# Maximum Matching and a Polyhedron With O,1-Vertices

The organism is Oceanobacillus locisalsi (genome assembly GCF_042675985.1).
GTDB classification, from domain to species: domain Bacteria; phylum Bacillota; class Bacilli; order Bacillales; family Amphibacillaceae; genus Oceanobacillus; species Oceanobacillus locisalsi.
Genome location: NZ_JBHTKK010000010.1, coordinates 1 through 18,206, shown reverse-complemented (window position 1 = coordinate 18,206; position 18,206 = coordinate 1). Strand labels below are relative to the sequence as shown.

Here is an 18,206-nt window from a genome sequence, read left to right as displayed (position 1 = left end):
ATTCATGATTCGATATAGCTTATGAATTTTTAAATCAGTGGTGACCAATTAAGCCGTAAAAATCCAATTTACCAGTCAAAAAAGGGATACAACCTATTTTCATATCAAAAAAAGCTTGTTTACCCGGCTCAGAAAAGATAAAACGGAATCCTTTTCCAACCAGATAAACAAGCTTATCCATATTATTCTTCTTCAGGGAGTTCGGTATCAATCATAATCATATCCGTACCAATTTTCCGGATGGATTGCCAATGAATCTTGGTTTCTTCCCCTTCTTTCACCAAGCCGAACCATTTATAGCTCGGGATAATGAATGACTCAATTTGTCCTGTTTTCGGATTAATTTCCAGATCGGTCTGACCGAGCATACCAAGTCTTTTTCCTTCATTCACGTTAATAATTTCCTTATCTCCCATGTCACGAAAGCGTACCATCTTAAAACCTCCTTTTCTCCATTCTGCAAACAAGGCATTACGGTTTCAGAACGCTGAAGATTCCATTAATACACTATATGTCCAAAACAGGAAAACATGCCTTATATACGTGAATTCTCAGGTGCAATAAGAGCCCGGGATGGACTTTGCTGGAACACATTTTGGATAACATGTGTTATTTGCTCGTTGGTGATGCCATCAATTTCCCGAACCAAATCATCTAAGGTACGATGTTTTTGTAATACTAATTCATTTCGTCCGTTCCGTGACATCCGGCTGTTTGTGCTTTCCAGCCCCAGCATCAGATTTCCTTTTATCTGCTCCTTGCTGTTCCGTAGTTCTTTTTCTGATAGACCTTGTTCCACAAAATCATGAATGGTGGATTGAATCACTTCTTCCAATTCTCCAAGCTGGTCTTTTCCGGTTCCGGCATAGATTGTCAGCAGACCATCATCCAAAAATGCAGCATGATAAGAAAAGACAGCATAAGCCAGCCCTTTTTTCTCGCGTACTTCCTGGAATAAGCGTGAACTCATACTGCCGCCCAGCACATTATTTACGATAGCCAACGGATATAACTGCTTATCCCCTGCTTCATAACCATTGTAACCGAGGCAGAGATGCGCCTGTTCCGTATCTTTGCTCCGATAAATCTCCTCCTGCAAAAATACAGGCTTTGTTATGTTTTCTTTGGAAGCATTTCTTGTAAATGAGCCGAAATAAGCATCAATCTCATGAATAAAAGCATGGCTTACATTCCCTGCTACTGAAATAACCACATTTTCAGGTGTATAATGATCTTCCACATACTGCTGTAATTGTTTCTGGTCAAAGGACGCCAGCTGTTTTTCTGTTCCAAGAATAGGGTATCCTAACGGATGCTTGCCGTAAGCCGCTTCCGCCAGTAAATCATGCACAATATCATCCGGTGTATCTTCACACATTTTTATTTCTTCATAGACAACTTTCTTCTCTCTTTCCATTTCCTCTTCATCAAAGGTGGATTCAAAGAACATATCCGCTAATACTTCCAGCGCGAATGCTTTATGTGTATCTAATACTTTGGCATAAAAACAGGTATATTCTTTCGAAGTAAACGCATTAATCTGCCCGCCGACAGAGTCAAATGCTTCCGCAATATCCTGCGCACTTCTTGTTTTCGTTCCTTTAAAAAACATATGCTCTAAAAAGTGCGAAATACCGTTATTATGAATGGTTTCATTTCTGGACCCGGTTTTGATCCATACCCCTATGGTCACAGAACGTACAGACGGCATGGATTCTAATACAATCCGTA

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1 JOURNAL OF RESEARCH of the Na ti onal Bureau of Standards-B. Mathematics and Mathematical Physics Vol. 69B, Nos. 1 and 2, January-June 1965 Maximum Matching and a Polyhedron With O,1-Vertices 1 Jack Edmonds (Dece mbe r I, 1964) A matc hing in a graph C is a s ub set of e dges in C suc h that no two meet the sa me nod e in C. The co nvex polyhedron C is c harac te ri zed, wh e re th e e xtreme points of C co rres pond to th e matc hin gs in C. Wh e re eac h e dge of C car ri es a real num e ri cal we ight, a n e ffi c ie nt algorithm is describ ed for findin g a ma tc hin g in C with max imum we ight s um. Section 1 An algorithm is describ ed for optimally pamng a finit e set of objects. That is, given a real numerical weight for eac h unorde red pair of objects in a se t Y, to selec t a family of mutually di sjoint pairs th e sum of whose wei ghts is maximum. The well-known optimum assignment proble m [5)2 is th e sp ecial case where Y partitions into two se ts A and B s uc h that pairs containe d in A and pairs co ntain ed in Bare not positively weighted and the refo re are s uperfluous to the problem. For this "bipartite" case the algorithm becomes a variant of the Hungarian method [3]. The problem is treated in term s of a graph G whose nodes (vertices) are the objects Y and whos e edges are pairs of objects, including at leas t all of th e po sitively weighte d pairs. A matching in G is a sub se t of its e dge s s uch that no two mee t the same node in in G. Th e proble m is to find a maximum-weight- sum matching in C. Th e s pecial case wh ere all th e positive weights are one is treated in de tail in [2] and [6]. The des c ription her e of the more general algorithm uses the te rminology set up in [2]. Paper [2] (especially sec. 5) helps also to motivate thi s pap er, though it is not r eally a pre requi sate till section 7 he re. The in cr ease in difficulty of the maximum weightsum matc hing algorithm relative to the s ize of the graph is not expon e ntial, and only moderately algebraic. The algorithm does not involve any "blind-alley programming" -which, essentially, amounts to testing a great many combinations. Th e emphasis in this paper is on relating the matching problem to the theory of continuous linear I Prepared while the au thor wa s a resea rc h as sociat e at Prin ce ton Univ e rsit y. under th e Princeton Logistic Researc h Proj ec t (O ffi ce of Nava l R cs(>arc h). Based o n work with the NBS Combi natorial Mathematics Projec t (Army Hesearc h Offi ce, Durham), 2 Figures in bracket s ind ica te the lit e ratu re refere nces al the en d of thi s pa pe r. inequalities. In particular, we prove a th eore m analogous to one of G. Birkhoff [1] and 1. von Ne uman [5] which says that th e ex tre me points of th e co nvex se t of doubly s toc has tic matrices (order n by n) are th e permutation matrices (order n by n). That theore m and the Hungarian method are based on Koni g's theol'em about matc hings in bipartite graph s. Our work is related to results on graphs due to Tutte [4]. The re is an ex te nsiv e related literature besid es these references. One may refer to s urv eys on graphs, linear programming, ne twork flow, and co mbinatorial analysis (other than e num eration). However, paper [2] and thi s one are to ge ther self-contain ed. F or th e algorithm with out th e polyhedral geo me try, sections 4 and 7, here and in [2], s uffice. The tec hnique, described in sections 2 and 3, of usin g lin ear programming duality to d e rive a d esc ription of the co nvex polyhedra associated with a class of combinatorial structures appear s applicable, whe ree ve r the co mbinatori cs is adequately understood, independently of the partic ular nature of the associated algorithm. Th e res ults of thi s paper suggest that, in applying linear programming to a combinatorial proble m, th e number of rele vant inequalities is not important but their combinatorial structure is. In another paper, I will extend the present work to "Optimum degree-constrained subgraphs". See the e nd of this paper for two main results of that extension. Section 2 Let the real variables xee correspond to the edges e of a finite graph C. Let C be the convex polyhedron of vectors < x > formed by the intersection of all the half-spaces given by the following inequaliti es (1), (2), and (3). 125